Thursday, February 16, 2012

Salt: Interview with Tony Maws from Craigie on Main

Last time I wrote about salt was in 2006, so it's time to revisit the subject.  I'll kick off a series about this favorite topic of mine with an interview with Tony Maws -- the chef from Craigie on Main.  If you are from the Boston area, Tony hardly needs an introduction (2 hands aren't enough to count the awards he's won).  I am not big on awards, but it is the only restaurant I found in Boston that seasons food just the way I like it.

I want to say a huge thank you to Tony for taking time to talk to me.

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Do you think there is a correct amount of salt for each dish or is it completely a matter of taste?
Of course it’s a matter of taste.  And even the same person will taste salt differently in different parts of the day or based on different conditions.  When you are dehydrated, you crave salt.  The cooks are hot and sweaty, so they’ll want more salt than other people.  You get addicted to salt.  The more you eat it, the more you want it.  Sometimes young cooks start over-salting. 

Given that the right amount of salt is completely subjective, how do you decide how much salt to put in food?
Your body begins to taste salinity at about 0.7- 0.75% of the weight.  That can be skewed by fat because it coats your palette differently, or by acid.  Some of our recipes are based on that.  Some are based on 1%.  It all depends.  If I am seasoning a pork belly, I might treat it one way for one dish and a different way for another dish. 

Do you ever weigh salt when you are seasoning?
We weigh salt when we are brining or curing because there is more of a process to it, but normally we don’t weigh salt when seasoning. 

How do you ensure the right level of salt is used for every dish when you have many line cooks producing the dishes?
I am always cooking with them.  I always taste what they make.  Even if one of my cooks has made the same soup 20 times, he always brings me a taste of it. 

What about proteins?  You can’t exactly take a bite of a fish fillet or a steak.
I spend time seasoning with the line cooks.  I cook the product with them and have them taste it with me so that they understand what we are after.  Then they cook it in front of me and we taste it together.  Sometimes you do need to swipe a finger on a steak and see what you taste.  Then you can adjust.*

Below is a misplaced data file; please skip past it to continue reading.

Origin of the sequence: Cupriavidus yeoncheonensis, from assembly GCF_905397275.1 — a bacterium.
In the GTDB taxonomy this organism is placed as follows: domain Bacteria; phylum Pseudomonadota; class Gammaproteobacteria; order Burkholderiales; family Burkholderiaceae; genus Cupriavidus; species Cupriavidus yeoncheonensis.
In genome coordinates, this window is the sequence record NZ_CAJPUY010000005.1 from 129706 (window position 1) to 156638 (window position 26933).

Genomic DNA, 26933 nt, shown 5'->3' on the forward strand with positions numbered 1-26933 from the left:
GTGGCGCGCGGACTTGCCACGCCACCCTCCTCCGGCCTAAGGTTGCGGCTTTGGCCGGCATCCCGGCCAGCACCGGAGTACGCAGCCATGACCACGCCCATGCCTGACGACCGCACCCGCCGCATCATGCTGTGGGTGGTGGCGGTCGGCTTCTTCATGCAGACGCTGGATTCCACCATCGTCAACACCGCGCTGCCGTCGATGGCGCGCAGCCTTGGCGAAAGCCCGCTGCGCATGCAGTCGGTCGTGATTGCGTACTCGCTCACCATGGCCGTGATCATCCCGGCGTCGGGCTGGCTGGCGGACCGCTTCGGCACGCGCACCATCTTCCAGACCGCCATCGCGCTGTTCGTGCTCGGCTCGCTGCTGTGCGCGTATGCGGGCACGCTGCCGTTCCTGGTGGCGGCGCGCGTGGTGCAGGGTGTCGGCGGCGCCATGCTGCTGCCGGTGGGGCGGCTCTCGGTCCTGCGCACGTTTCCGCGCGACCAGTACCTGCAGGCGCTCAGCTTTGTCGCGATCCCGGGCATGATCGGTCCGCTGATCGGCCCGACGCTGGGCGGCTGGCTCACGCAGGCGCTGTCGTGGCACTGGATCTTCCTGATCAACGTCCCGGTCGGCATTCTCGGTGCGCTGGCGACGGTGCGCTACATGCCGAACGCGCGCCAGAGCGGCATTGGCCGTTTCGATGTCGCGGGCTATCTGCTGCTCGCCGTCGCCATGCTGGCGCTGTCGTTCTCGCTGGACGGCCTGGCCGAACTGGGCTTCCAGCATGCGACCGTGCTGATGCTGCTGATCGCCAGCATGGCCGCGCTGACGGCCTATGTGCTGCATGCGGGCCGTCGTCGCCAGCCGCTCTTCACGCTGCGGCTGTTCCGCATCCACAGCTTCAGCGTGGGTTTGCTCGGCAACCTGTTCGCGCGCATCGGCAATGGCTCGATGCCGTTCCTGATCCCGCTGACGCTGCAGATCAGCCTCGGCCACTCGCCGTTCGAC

Which proteins do you season right before cooking and which ones in advance?
I believe strongly in seasoning all meat, poultry, and fish ahead.  I want to get as much flavor into a dish as possible.  That doesn’t mean I want it to be over-salted, but if you season something ahead of time it will reach equilibrium. 

How far in advance do you season?
It all depends.  Fish is more fragile, so we season right before service.  About 30 minutes in advance is good.  But we don’t season it a day ahead unless we are curing.  Meats and poultry need a lot longer (at least several hours). 

How do you decide which proteins to brine and which ones to salt?
There are no hard and fast rules with this.  I don’t generally brine steak.  I brine some of our veal and lamb.  Not all.  I don’t brine fish with high water content (like cod) because I don’t need to introduce any more water into them.  I salt them ahead.  But I do brine salmon, arctic char, and swordfish to make them more juicy.  5% solution for 10 minutes [this means the salt amount is 5% of the water amount by weight]. 

Do you adjust the amount of salt based on the cooking method?
Yes.  For example, I season braises differently than I season roast meats.  I season the meat liberally when it’s going to be roasted.  When I braise, I season the meat itself, but I don’t season braising liquid because it might be reduced later.  But you can’t just add salt in the end because then it will just taste salty.  That’s the bottom line.  A lot of our food is building layers of flavor.  We sweat the onions and shallots, then we deglaze with wine, then we add mushrooms, then we add stock.  If you only add salt in the end of this process, it’s amazing what happens.  It’s not in harmony.  You taste salt.  But if you season at every step of the way, it’s much more harmonious.  You actually end up using maybe a bit less salt because it brings out the flavor. 

Which salt do you use?
Fine gray sea salt from France, course gray sea salt, coarse pickling salt, kosher salt, fleur de sel, malden.  They do taste different.  Salinity comes across in different ways.  Malden salt is delicious.  It has a really large flake.  That doesn’t mean you can’t grind it and make it fine. 

Many of those sound like finishing salts.  What if you are seasoning a fish fillet before cooking, what would you use?
Gray sea salt.  I love the natural minerality of it.  It tastes like the sea and goes great with fish. 

If you had to live with one salt at home, what would you use? 
Probably gray sea salt.  Standard kosher is fine too. 

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In the end of the interview, Tony recommended that I read Mark Kurlansky's book on Salt.

* Yes, restaurant cooks (at least the good ones) will taste everything they send out to you as much as possible.  Many people find this shocking.  Keep in mind that they have a sanitizing solution sitting on every station and they sanitize the finger before they stick it into food and after they put it into their mouth.  If you don't like it, you don't have to eat out :)  

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